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Throttle Linkage, Bulkhead

Throttle Linkage, Bulkhead

Seat Belts

My Land Rover was built in 1959 before it became mandatory to have front seat belts fitted.
Although it’s perfectly legal in the UK for it to remain without seatbelts, personally I wanted to fit them to protect me and my passenger in the event of a collision and more importantly prevent dents to my bulkhead!
I’ve decided to fit modern three point inertia belts as opposed to the more traditional static belts that were fitted as standard from the early 1960s.
If you’ve not come across them before, static belts are basically just seat belt straps with no recoiling reel and are unpopular as they don’t retract and end up getting caught in the doors.
Three point inertia belts are what you would get in a modern car, the three points refer to the fitting points, one at the bottom of your chair, one at the top of your shoulder and finally the bottom stalk at the other side.
The inertia part of the name refers to the fact that the slack of the belt is held in a reel and is sensitive to the inertia of the vehicle, i.e. if there is a sudden deceleration or the reel deviates from the normal right way up position the belt is locked.
The biggest difficulty in adding seatbelts to a soft top seems to be the top mounting of the belt. In theory this should be above the shoulder and when seatbelts are fitted in a truck can or hardtop there is a suitable bracket available to provide a good mounting point.
This changes when you have a canvas top. The canvas hood sticks are not suitable for any seatbelt fitting whatsoever and should never be used as they are nowhere near strong enough and if used may leave you worse off than no seatbelts in an accident!
What you need is some form of tough mounting point. The good news is there are at least a couple of off the shelf parts that can be used. If you’ve fitted a high quality roll bar, most have suitable mounting points; in fact the military roll bar is often touted as a suitable solution to the issue, but bear in mind that it doesn’t offer the best roll over protection when compared with a modern roll cage.
An other option is a raised seatbelt bar, it does the job, but is definitely not a roll bar. I’ve included a parts diagram just below showing the various components and part numbers. This was the option I chose to use and was able to purchase this from Huddersfield Land Rover Centre, though I do think this is a hard part to find now.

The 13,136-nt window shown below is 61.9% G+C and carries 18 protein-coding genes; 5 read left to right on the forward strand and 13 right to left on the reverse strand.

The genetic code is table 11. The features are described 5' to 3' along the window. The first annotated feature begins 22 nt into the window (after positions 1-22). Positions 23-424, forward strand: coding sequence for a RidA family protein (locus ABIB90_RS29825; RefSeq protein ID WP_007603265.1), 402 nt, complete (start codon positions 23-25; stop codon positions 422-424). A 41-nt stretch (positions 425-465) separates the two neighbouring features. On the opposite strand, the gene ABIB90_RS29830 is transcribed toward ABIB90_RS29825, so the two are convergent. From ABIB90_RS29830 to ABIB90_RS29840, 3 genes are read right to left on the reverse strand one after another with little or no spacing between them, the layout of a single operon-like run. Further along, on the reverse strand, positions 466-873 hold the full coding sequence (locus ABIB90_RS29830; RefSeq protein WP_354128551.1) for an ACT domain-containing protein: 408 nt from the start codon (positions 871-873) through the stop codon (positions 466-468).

When it comes to fitting belts around the above bar, there is an inertia seatbelt kit available under part number RTC1939, again this may be hard to track down, but it is very well made and easy to fit.
This kit was designed to replace static seatbelts, so if your vehicle has never had belts in the first place you’ll need some additional parts, but I’ll cover that later.
So – what’s in the kit? Well you get two inertia seat belts and stalks, plus a load of brackets , anchor plates and associated fittings to allow you to fit the reels. The kit actually contained two types of square anchor plate, I believe one set is for normal use in a SWB (on the left) and the other (on the right) is for use in a LWB truck cab, but don’t quote me on that!
The brackets actually enclose the reels offering them protection from knocks and bumps.
As mentioned, I had to obtain additional parts such as the corner brackets for the bottom seat box points and the angle anchors for the stalks.
The seat box brackets are bolted through the sill channels and to the rear tub and provide a firm fixing point for the bottom of the seatbelts.
The angle brackets for the stalks are unique to the Series 2 as on more modern vehicles there are a couple of tabs on the chassis that allow an angle bracket to be fitted just below the lip of the tub, you’ll see this arrangement on the Series 3, but in my case, the stalks are fitted to the tub alone using these brackets.
It is important to note, however, that there is a spreader plate below the stalk mounts to strengthen the whole arrangement.
I’ve taken quite a few photos as I fitted the kit to my vehicle, you can see all at here.

2 comments to Seat Belts

  • eviljamie

    Hi James,

    I was hoping to get some advice,

    I am thinking of putting the same setup in my 2a, but I have a long wheelbase one, so that has an extra set of mounting holes for a second tilt hoop near the front.

    Do you think this would foul the MRC7354 bar at the mounting point?

    Any advice would be apprectiated.


  • James

    Hmmm – I know that the LWB is quite different, as there is a lot more extra space in the cab. Exactly how that affect the seat belt mountings, I'm not sure. Your best bet is to post this query on the Series 2 Forum at

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